Why is it so hard to be a hero in today’s world?

Why is it so hard to be a hero in today’s world?

Author : Nelumbo TeamDate : 05/07/2018

Super heroes don’t always fly through the sky in capes and masks; sometimes they are normal people in society who put other people’s needs above their own. This happens on a smaller or a larger scale all over the world. Why is it so difficult for individuals to build up courage to carry out acts of heroism as they are not very common in society today? Multiple studies and theories, such as the Agency theory (Milgram 1965), argue for and against the fact that the lack of heroism is an issue in society due to social forces and stereotypes that have infiltrated our world. They are seen as social norms which make it harder to overcome. Yet, we still hear stories and read news on significant acts of bravery shown by some individuals around the world. How do they overcome the social norms of society and carry out these acts of bravery, what makes them different?

A famous psychologist, Milgram, came up with the ‘Agency theory’ which suggests that we are taught to be obedient to authority by socialisers, such as parents and teachers, from a very young age and that it has an evolutionary function to it as it enables us to stabilise and create social order and function. Societies that did not follow this social order were wiped out due to chaos and genocide according to Milgram. He suggests that a human exists in two different states, “autonomy” and “agency”. In an autonomous state, a human acts according to their own free will, but when given instructions by an authority figure, the human switches to the agentic state of mind where they see themselves as acting as an agent for the authority figure. Moral strain occurs when a person is required to do something that they feel is immoral or unjust that they would not otherwise do. This results in the individual feeling uncomfortable, anxious and distressed. These emotions are felt as they consider dissent and behaving in a way that contradicts what they have been taught by society to do. The shift into the agentic state of mind relieves moral strain as the individual displaces the responsibility of the situation onto the authority figure, thereby allowing them to reject the consequences of their actions.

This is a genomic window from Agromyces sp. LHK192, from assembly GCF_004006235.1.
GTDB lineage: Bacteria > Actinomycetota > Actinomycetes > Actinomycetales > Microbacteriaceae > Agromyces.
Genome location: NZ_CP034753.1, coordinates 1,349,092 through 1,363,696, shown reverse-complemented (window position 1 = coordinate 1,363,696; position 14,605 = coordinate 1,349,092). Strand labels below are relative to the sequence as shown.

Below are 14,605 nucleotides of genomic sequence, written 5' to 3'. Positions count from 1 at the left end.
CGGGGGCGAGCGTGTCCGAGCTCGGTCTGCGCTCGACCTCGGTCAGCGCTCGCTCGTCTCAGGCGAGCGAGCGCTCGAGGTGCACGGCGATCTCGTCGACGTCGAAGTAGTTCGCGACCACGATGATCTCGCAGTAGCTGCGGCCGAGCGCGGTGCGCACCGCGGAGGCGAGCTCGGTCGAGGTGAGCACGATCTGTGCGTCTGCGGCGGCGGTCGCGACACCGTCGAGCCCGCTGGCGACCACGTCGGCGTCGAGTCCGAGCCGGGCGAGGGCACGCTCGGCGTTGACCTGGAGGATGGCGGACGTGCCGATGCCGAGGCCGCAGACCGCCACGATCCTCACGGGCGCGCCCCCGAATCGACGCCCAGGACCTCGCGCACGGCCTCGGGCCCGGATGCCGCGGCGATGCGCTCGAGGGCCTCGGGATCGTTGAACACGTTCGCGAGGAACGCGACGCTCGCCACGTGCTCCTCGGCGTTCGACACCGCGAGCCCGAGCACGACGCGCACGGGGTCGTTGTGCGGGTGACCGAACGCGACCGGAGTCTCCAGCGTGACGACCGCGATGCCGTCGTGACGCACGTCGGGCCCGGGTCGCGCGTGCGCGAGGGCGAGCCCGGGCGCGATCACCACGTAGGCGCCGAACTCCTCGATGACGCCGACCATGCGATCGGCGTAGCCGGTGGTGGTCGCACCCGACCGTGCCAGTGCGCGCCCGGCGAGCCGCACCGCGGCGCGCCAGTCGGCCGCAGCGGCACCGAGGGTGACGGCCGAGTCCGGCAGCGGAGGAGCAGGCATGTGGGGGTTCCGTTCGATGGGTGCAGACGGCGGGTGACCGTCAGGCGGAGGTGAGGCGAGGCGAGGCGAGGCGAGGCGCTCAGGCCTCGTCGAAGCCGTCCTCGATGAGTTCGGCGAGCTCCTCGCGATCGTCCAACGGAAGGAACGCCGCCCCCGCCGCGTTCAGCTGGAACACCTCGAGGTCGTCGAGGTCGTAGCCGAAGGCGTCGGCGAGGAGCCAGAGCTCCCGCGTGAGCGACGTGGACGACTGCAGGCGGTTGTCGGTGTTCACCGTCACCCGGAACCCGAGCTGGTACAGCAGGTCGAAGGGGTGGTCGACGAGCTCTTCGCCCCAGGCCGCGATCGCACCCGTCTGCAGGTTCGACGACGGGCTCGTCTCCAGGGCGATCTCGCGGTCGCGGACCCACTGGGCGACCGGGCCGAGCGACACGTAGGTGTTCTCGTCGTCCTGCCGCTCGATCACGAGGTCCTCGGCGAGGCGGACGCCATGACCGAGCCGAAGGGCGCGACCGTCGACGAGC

This theory was proven by Milgram when he conducted an experiment that resulted in 65% of the participants following orders to give, what they believed to be, a fatal electric shock (450V) to Mr Wallace due to the fact that they were told to do so by an authority figure. This showed that social forces, such as obedience, make it difficult to be heroic.

Applying this theory to real life would explain why people find it difficult to be a hero as we are socialised to protect, put ourselves first and stay away from danger. However, when an individual recognises that another person needs help or needs to be protected, they feel the moral obligation to do so. This causes them to suffer moral strain and they switch to their agentic state to avoid the feeling of discomfort and they displace the responsibility onto the socialisers. For example, if a hateful or violent leader comes into power, people will follow orders to commit harm rather than challenging them and becoming a hero.

A past example of blind obedience in the real world would be that of the Nazis in Germany during the holocaust. They were following orders from Hitler to tear down the Jewish people in society through the use of concentration camps. The Agency theory can explain why the Nazis blindly obeyed these immoral orders from a violent authority figure. One can say that they felt moral strain due to the horrific tasks they were carrying out. The only way they could avoid their disturbing emotions, was to switch to their agentic state and displace the responsibility onto the authority figure. The result of this was that they felt that they would not suffer the consequences of their actions. Others may say that it was due to the fact that they put themselves first. If they hadn’t followed orders from the authority figure they would most likely have been executed in order to be made an example of. This shows how social forces such as obedience have been around for a very long time and that they have had horrible consequences that have resulted in millions and millions of deaths.

In conclusion, Agency theory and Milgram have shown how blind obedience still exists today and in order to avoid repeating past events, people in today’s society need to build up the courage to overcome these social forces for the greater good. This could be on a small or a large scale but it is necessary to make the change. Obedience is a positive concept, it ensures a stable and functional society without chaos. However, blind obedience and displacing responsibility is harmful to an individual and to the people around them.

Disclaimer

Disclaimer about blog- All contents within the Nelumbo Consultancy (NC) website is provided for general information only and should not be treated as a substitute for the advice of a doctor, counsellor, psychologist, psychiatrist etc. You should always consult if you are concerned about your mental health. NC is not responsible or a liable for any diagnosis made by a user based on the content within the NC website.

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